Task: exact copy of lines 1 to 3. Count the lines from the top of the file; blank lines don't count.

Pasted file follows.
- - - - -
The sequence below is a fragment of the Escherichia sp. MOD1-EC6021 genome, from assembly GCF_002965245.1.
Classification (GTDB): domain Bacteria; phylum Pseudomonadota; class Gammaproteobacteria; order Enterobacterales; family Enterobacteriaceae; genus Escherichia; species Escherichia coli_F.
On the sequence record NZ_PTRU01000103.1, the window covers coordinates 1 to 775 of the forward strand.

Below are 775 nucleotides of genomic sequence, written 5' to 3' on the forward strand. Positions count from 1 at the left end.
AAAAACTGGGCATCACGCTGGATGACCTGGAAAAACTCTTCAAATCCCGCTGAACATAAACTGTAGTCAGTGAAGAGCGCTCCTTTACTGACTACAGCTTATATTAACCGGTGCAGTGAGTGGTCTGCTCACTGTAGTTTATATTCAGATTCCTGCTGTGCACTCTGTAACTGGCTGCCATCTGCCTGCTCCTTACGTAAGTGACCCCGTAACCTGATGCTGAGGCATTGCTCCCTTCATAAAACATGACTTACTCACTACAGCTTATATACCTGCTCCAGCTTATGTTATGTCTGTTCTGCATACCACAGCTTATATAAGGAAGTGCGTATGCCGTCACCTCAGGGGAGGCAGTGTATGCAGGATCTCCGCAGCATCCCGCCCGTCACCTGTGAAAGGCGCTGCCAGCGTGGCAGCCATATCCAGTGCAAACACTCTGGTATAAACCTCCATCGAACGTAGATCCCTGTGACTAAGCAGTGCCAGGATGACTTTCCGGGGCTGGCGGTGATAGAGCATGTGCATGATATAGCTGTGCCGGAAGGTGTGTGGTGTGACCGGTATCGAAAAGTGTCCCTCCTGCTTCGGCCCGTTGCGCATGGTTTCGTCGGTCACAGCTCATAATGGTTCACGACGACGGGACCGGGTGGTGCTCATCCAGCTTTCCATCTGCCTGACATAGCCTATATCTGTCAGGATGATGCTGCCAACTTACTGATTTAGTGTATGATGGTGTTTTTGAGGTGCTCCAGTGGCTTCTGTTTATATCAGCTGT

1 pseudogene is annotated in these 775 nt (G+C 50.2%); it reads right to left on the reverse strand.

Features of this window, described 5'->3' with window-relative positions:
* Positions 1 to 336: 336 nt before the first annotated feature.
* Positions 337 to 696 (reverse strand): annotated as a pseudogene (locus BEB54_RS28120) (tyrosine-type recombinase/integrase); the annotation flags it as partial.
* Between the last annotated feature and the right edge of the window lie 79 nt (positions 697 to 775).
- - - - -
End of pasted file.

The sequence below is a fragment of the Escherichia sp. MOD1-EC6021 genome, from assembly GCF_002965245.1.
Classification (GTDB): domain Bacteria; phylum Pseudomonadota; class Gammaproteobacteria; order Enterobacterales; family Enterobacteriaceae; genus Escherichia; species Escherichia coli_F.
On the sequence record NZ_PTRU01000103.1, the window covers coordinates 1 to 775 of the forward strand.